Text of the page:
iMovie to YouTube
Can I download footage from camcorder to iMovie on my iMac and then edit it and upload final version to YouTube? Easy? Difficult? Looking for a camcorder. Any suggestions on what camcorder is best? I’ve heard MiniDV are best if you want to edit. Thanks.
Can I download footage from camcorder to iMovie on my iMac and then edit it and upload final version to YouTube?
Looking for a camcorder. Any suggestions on what camcorder is best? I’ve heard MiniDV are best if you want to edit.
I prefer Canon.
Canon does make excellent products but so does panasonic, JVC and Sony. However, it really depends on the features you are wanting, what you will be doing with the camera, . If you want to edit, then mini DV tape or cameras that shoot straight to SD card are the best route to go. There are excellent options out there for $200-$900 that run the gamut from amateur to Pro-sumer. I suggest determining your needs and then doing a little research before you buy. Sites like epinions.com or consummerreports.org are ok, but for in-depth camcorder reviews I have found that camcorderinfo.com is an excellent resource.
I use a Canon HV20. It’s a DV camcorder that shoots HD video at 1080 resolution to mini DV tape. The media is cheap and readily available. The footage imports easily and can be manipulated in iMovie or Final Cut with no problems. The camera retails between $700 and $1000 depending on where you shop. This is more towards the Pro-sumer end of the spectrum, but it illustrates that you can get a VERY good camcorder for under a grand. Hope this helps.
A just war is in the long run far better for a nation’s soul than the most prosperous peace obtained by acquiescence in wrong or injustice.- Theodore Roosevelt, 26th President of the United States (1858 - 1919)
iMovie to YouTube
What is SD card? Like memory card in digital cameras? Best way to download camcorder to iMac? FireWire (does iMac have one?) SD card? Other? I do want to make edits for final version and add titles, possible? (Did you guess I’m new at this?)
Yes, an SD card is a kind of memory card. The best way to download a camcorder, provided it’s MiniDV and not something older, is to use Firewire. The iMac will have one.
A memory card has a speed advantage over MiniDV tape in transfer time, because a tape must be transferred in real time (ie. 60 minutes of video will take 60 minutes to load into the computer). A memory card can just be copied over with a card reader, and generally is much faster.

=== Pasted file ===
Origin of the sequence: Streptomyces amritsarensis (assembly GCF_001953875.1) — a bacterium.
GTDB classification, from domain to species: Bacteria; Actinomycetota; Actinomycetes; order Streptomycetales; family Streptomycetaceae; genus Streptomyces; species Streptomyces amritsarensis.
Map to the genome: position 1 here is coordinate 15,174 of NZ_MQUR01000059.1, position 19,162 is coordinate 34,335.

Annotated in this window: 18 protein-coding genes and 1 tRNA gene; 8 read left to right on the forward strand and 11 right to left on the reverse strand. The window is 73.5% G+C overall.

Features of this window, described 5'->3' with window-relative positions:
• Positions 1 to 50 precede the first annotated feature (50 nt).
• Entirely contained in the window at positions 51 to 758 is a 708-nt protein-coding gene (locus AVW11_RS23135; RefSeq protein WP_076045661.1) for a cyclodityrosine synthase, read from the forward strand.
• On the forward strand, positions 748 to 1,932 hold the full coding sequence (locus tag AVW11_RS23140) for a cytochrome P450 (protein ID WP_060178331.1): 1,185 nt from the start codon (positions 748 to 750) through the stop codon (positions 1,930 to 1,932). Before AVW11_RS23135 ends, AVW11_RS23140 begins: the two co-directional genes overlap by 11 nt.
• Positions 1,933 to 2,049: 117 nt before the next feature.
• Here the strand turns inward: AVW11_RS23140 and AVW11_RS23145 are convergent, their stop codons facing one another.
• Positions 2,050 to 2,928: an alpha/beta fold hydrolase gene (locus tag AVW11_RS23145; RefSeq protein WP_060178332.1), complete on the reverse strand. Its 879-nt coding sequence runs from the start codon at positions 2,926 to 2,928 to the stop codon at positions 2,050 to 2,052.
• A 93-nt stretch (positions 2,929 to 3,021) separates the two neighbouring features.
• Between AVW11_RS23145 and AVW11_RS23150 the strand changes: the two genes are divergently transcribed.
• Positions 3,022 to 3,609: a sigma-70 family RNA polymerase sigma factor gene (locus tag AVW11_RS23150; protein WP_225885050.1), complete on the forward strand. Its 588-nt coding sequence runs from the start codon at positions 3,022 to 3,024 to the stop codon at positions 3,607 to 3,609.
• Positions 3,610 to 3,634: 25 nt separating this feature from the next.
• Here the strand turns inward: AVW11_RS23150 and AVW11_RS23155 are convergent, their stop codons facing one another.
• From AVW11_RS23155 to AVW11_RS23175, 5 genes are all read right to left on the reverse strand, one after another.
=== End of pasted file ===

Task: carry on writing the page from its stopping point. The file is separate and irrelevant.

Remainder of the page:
Edits and titles are all possible using iMovie, yes.
MBP 15" 2.16 C2D 3GB/120GB
iMovie to YouTube
Thanks for all the info.
I’ve heard that in digital camera Canon is the best. In camcorders, SONY is best. Or is to consumer’s personal choice?
The definitive answer, at least for iMovie users: iMovie 08 Camcorder Support .
My own thoughts, which might be of use for earlier iMovie versions….
Be very careful when looking at Sony camcorders. Mac users should simply walk away from any camcorder that records to DVD or mini-DVD. One, the compression is going to kill the video quality. Two, it’s a major PITA to get useful video into a Mac from one of those camcorders (sometimes, I think Sony deliberately designs their products to be Mac-INcompatible).
Right now, miniDV is your best bet for storage in the consumer range. SD (or other flash memory) is great if you’re looking at high-end cameras (pro/prosumer range), but the lower-end models will probably compress your video to death to cram more on the card. In terms of storage, miniDV quality is 14GB for one hour of video — if the camcorder’s best quality mode puts “up to” 20 minutes of video on a 4GB card, it’s fine. Otherwise, stick with miniDV.
For tape-based camcorders, it has to have Firewire (or i.Link, same thing) on the camera; USB isn’t going to work with iMovie. For flash-based camcorders, Firewire is good but you can probably get by with a card reader. Like I said, avoid DVD-based camcorders. You’ll thank me later.
Two things really separate consumer & pro/prosumer camcorders: optics and external controls. Those big fat lenses on the more expensive cameras pull in more light and deliver a better quality image (kind of important with HD getting popular). Speaking of image, the “good stuff” uses 3CCD imagers, although a new technology (whose name escapes me) is up-and-coming. All those buttons and knobs on the big cameras look intimidating, but they let the operator make adjustments more quickly than the menus. Many consumer cameras have one or two user-definable presets that take some of the pain out of adjusting for different conditions.
To be honest, I like smaller camcorders — they’re light (important when you’re lugging equipment three miles into the woods) and they don’t intimidate people when you point the camera at them. I just wish “they” could stuff a pro-quality camcorder into a consumer-size body.
Don’t skimp on accessories. Get a good sturdy tripod (or monopod if you move around a lot), a couple of high-capacity batteries, and the external charger. A “skylight filter” (basically a clear piece of glass) screws on over your lens and is a must if you’re shooting in dusty environs or just about anywhere else. A stray pebble or ball cracking your filter is no big deal; if it cracks your lens you’re looking for a new camera (or an expensive lens). One of the camera stores can set you up with all that, plus a decent bag to carry it all (although a Porta Brace bag also says “this stuff is worth stealing” so you might want to go with a no-name).
OK, that’s my data dump….
iMovie to YouTube
Thanks Dirt Road. Appreciate your suggestions.
Exactly what Dirt Road said.
FWIW, I just procured a Canon HV20 (actually, I won it in a short movie comp. Go me) and having tested it thoroughly I think it comes pretty close to what DR was wishing for in terms of a pro quality camera in a consumer camcorder package.
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